Weather on Mars
We’ve mentioned before in the live chats, and Talk about how the science team would like to test whether the fan directions and the blotch measurements we ask you to make are indicators of the prevailing direction of surface winds on the South Polar regions. We think that the wind is the mostly likely culprit for the sculpting of the fans and that blotches occur when the wind was not strong enough to blow the material into the fans you see in other Planet Four images.
How will we check this? Unlike on Earth, there aren’t weather stations covering most of the globe of Mars taking pressure, temperature, and wind measurements. We’ll have to rely on computer simulations, on the output from a Global Circulation Model/Global Climate Model (GCM) of Mars. A GCM is a computer model of Mars’ atmosphere and climate that simulates all the conditions of the planet’s atmosphere and evolve it over time. PlanetWRF and Ames Mars General Circulation Model are two examples of Mars GCMs.
A GCM attempts to contain in it all the physics and chemistry that planetary scientists know and believe are acting in the planet’s atmosphere. This includes dealing with winds, pressure, atmospheric temperature, chemical reactions, impact of dust and particulate transport in the atmosphere on the whole planet and smaller scales. The simulations also have to take into account how solar insolation varies on the surface of the planet over time accounting for Mars’ orbital parameters changing as well. In addition the climate and weather impact the surface conditions which evolve on the planet over time and feedback into the climate. If you’re interested in reading more about the processes that impact the Martian climate check out the NASA AMES Mars Climate Modeling Group Climate page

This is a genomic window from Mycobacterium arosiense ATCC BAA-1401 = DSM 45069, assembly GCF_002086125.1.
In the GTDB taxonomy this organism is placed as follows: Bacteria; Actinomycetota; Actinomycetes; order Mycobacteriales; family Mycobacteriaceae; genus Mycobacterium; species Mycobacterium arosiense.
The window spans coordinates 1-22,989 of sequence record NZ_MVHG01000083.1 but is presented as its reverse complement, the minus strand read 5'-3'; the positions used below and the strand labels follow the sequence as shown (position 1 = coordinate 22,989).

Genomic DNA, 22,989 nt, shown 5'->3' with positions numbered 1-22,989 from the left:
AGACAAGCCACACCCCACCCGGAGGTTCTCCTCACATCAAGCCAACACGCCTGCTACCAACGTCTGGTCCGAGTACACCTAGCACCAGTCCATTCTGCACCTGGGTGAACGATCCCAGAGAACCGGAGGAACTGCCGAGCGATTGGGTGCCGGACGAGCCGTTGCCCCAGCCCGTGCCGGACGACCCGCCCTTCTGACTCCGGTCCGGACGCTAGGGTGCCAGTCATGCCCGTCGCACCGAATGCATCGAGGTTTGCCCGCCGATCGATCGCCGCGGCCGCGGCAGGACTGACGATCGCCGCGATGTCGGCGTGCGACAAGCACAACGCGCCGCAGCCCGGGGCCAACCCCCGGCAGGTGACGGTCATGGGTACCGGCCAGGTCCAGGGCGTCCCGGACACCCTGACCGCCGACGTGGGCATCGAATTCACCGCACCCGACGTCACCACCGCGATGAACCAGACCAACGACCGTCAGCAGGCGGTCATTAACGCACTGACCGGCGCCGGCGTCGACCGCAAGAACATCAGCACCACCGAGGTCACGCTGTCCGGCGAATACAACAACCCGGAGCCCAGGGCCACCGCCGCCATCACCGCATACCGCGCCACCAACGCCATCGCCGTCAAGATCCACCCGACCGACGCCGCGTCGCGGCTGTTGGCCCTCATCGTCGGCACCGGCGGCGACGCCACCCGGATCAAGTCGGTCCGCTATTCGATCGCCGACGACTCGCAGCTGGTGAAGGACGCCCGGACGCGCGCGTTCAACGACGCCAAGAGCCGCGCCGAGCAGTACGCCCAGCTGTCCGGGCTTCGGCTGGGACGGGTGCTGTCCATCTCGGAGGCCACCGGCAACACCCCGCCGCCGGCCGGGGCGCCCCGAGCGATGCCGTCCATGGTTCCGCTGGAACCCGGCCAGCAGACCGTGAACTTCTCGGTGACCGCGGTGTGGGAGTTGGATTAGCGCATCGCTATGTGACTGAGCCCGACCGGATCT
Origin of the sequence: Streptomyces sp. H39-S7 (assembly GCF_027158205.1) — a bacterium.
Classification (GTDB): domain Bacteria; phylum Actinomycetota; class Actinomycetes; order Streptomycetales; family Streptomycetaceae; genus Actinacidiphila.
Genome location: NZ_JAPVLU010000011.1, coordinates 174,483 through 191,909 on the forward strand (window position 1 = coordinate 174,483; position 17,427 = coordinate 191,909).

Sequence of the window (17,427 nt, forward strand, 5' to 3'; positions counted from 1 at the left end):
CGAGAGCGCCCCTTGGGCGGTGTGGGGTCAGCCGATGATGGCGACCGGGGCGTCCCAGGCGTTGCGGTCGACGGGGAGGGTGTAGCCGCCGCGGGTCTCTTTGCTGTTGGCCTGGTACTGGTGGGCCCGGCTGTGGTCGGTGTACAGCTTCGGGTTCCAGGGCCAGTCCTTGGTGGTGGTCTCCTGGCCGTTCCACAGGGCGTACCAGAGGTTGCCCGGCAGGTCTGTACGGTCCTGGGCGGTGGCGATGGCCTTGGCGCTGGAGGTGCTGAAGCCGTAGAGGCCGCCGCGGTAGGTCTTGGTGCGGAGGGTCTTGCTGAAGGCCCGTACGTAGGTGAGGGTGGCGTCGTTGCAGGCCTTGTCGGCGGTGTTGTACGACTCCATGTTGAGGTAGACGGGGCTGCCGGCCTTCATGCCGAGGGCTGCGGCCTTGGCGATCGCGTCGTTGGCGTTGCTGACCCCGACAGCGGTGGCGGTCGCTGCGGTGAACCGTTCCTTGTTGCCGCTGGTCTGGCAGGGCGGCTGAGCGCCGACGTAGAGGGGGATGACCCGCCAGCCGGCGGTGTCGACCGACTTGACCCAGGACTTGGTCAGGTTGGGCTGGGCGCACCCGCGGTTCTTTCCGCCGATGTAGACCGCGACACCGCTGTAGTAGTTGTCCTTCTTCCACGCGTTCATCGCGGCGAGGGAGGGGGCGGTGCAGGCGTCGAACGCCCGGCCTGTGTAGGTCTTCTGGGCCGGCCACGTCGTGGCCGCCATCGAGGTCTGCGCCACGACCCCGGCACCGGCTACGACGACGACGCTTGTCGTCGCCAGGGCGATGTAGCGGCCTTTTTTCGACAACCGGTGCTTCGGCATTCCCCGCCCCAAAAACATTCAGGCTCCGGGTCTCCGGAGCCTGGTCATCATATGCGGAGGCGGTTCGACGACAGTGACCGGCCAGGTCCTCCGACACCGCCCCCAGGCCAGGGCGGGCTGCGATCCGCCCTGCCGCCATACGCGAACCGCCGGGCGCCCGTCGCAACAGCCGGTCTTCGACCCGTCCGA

Martian GCMs are trying to represent and replicate complicated processes that are happening in the Martian atmosphere. Sometimes things are parametrized to make it possible to program into a computer and may not fully represent the reaction but it is the best scientists can do. The models are continuously improved by comparing to what limited weather and atmospheric measurements we do have of Mars. Mars is the best studied and detailed climate besides Earth in the Solar System. There have been weather stations on the Mars rovers (Curiosity, Spirit, and Opportunity) and landers (including Viking, Pathfinder, Phoenix etc) measuring the wind direction, temperature, pressure etc on the ground. Both Opportunity and Curiosity are continuing to measure the current conditions at their landing sites. Also the fleet of US and European spacecraft (and two new Mars orbiters – one from India and one from the US are currently on their way to Mars) are monitoring the Martian atmosphere providing rich data sets of the upper and middle atmosphere. For example the vertical distribution of dust in the Martian atmosphere and how it changes over the Martian year is obtained from observations from the Mars Climate Sounder aboard the Mars Reconnaissance Orbiter (which also is the home for the HiRISE camera that takes the images you classify).
Once we have the fan pointings and the locations of the blotches over several Martian seasons we’ll use GCMs to predict wind directions and speeds at different times and dates on the ground at the locations the images were taken and see how they compare.